Quality of life after pylorus-preserving pancreatoduodenectomy

Takao Ohtsuka, Koji Yamaguchi, Kazuo Chijiiwa, Naoko Kinukawa, Masao Tanaka

Research output: Contribution to journalArticlepeer-review

26 Citations (Scopus)

Abstract

Background: With increasing numbers of long-term survivors after pylorus-preserving pancreatoduodenectomy (PPPD), postoperative quality of life (QOL) has become a great concern. However, few reports are available on data of the postoperative changes in QOL after PPPD. Methods: A total of 20 patients were studied regarding QOL before and at short term (within 2 months), intermediate term (6 months), and long term (1 year) after PPPD, using a questionnaire. The questionnaire consisted of 13 physical and 10 psychosocial items. The medical records were also reviewed to evaluate objective nutritional status. Factors predicting delayed recovery of QOL were examined at intermediate term by univariate and multivariate analyses. Results: Overall and physical QOL scores returned to the preoperative level at intermediate term after PPPD, showing parallel changes with the objective nutritional status. However, the scores of psychosocial condition, which reflected the patient's mental health, remained low even at long term. QOL scores at intermediate term in patients with pancreatic carcinoma were significantly lower than those with other diseases. Univariate analysis showed that preoperative body weight loss, impaired preoperative pancreatic exocrine function, long operative time, intraoperative radiotherapy, pancreatic carcinoma, and postoperative diarrhea were factors predicting the delayed recovery of QOL. Multivariate analysis revealed that preoperative pancreatic exocrine function significantly affected the delayed recovery of QOL. Conclusions: Preoperative supplement of pancreatic enzymes together with perioperative mental care would improve QOL at long term after PPPD.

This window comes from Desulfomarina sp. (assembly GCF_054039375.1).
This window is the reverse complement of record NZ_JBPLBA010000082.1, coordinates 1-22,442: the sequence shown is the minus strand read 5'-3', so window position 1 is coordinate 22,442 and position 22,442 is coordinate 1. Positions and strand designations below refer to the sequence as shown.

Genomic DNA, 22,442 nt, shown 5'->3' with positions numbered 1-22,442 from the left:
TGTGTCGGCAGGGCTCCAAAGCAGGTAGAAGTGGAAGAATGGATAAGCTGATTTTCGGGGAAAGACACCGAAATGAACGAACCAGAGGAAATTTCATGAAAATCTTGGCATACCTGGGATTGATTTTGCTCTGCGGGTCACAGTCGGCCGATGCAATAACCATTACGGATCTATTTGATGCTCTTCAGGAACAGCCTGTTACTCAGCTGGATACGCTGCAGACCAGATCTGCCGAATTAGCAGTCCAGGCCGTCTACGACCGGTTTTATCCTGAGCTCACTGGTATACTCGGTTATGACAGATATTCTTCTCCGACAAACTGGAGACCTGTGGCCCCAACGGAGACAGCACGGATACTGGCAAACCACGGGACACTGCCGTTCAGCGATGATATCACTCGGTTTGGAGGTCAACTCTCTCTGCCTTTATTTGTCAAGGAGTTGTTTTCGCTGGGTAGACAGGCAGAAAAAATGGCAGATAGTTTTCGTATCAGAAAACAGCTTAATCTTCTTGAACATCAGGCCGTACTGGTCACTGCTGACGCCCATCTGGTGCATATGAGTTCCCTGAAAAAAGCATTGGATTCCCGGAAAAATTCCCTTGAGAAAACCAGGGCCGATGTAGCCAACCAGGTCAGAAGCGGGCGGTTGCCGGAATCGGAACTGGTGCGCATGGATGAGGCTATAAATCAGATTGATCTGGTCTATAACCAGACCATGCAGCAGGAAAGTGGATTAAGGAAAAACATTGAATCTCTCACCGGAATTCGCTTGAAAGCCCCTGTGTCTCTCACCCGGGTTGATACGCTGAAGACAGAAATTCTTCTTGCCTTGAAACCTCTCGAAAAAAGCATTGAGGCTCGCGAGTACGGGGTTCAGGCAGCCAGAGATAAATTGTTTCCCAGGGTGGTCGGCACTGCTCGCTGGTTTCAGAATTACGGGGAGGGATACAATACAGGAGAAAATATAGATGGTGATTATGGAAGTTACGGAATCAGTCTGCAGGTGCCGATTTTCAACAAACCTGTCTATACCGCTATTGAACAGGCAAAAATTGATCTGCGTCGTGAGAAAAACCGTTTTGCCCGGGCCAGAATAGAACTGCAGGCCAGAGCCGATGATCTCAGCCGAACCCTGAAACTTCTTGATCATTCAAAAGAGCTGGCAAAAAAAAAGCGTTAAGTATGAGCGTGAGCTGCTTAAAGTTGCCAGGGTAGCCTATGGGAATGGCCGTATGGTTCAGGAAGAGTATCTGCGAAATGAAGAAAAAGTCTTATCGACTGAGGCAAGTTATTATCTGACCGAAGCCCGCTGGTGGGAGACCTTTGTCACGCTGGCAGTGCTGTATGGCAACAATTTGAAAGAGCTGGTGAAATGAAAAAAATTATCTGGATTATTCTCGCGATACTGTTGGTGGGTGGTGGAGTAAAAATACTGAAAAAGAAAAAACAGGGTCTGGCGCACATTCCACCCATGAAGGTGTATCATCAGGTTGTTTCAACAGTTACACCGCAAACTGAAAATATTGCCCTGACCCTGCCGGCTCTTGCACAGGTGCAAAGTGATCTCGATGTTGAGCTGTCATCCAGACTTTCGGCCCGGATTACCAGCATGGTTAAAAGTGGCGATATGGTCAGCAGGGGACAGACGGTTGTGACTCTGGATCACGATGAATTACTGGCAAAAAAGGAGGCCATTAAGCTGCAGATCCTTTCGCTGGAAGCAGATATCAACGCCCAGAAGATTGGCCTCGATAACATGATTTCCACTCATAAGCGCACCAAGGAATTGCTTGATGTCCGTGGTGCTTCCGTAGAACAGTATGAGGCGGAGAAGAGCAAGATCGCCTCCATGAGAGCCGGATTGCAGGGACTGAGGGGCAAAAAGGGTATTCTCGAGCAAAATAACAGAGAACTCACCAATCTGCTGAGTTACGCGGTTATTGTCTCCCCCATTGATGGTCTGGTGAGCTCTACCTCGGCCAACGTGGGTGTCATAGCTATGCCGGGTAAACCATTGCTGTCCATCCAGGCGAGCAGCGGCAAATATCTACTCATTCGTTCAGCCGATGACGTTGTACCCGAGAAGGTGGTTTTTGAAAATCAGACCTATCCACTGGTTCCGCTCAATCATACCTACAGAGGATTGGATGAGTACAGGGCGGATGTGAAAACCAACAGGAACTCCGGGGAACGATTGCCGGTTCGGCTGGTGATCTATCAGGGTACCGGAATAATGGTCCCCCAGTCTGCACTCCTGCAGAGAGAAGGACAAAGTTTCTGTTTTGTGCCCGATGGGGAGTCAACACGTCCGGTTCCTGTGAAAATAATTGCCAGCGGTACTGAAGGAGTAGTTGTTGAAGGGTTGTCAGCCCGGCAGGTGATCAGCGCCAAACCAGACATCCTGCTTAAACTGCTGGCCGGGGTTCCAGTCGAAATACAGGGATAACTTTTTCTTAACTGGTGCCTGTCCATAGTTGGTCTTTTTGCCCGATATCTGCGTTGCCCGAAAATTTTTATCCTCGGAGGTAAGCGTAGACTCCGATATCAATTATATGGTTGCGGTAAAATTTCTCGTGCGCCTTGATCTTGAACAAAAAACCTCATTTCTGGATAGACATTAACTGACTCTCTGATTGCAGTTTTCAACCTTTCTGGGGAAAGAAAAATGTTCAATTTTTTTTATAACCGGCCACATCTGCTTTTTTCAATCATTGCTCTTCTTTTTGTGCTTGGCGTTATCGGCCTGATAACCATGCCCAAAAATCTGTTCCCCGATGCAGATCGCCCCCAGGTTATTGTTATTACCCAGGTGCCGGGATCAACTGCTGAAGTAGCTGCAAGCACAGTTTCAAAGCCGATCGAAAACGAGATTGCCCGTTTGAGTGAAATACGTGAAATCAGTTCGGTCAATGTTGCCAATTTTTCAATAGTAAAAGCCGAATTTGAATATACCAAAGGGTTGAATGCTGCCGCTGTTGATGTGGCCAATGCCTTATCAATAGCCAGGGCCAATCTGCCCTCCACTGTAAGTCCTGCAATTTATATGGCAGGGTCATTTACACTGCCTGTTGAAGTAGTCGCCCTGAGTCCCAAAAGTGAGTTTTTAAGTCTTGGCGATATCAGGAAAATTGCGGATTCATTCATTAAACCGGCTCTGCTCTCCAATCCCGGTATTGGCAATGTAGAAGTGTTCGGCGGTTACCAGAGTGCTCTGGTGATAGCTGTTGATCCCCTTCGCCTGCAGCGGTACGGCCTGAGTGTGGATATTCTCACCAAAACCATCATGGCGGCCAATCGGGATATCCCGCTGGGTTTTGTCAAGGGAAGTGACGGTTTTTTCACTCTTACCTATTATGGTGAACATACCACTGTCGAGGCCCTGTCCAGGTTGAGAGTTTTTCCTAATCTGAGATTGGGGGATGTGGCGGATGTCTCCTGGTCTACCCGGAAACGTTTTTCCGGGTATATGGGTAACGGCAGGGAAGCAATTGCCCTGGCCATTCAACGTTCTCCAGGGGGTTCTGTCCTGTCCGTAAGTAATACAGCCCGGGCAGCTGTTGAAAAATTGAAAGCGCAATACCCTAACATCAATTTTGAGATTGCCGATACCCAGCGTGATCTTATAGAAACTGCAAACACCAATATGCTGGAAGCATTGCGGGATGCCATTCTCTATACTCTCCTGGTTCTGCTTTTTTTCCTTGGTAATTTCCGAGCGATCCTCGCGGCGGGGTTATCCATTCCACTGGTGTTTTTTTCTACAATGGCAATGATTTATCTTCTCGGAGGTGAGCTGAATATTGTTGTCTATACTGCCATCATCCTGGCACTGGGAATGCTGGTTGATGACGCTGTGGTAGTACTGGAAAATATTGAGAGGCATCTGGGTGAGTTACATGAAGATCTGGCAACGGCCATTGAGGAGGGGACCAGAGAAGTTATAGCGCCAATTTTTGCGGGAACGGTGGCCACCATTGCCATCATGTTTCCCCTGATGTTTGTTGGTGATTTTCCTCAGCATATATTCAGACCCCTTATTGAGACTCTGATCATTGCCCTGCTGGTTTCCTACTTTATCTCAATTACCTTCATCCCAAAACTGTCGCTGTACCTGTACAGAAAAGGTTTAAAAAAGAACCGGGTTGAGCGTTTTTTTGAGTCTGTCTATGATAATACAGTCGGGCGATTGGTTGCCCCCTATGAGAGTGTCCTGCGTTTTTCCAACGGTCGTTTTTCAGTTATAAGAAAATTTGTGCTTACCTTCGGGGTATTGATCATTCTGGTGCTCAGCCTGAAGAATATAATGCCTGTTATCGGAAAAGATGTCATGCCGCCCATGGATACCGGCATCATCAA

Original languageEnglish
Pages (from-to)230-236
Number of pages7
JournalAmerican Journal of Surgery
Volume182
Issue number3
DOIs
Publication statusPublished - 2001

All Science Journal Classification (ASJC) codes

  • Surgery

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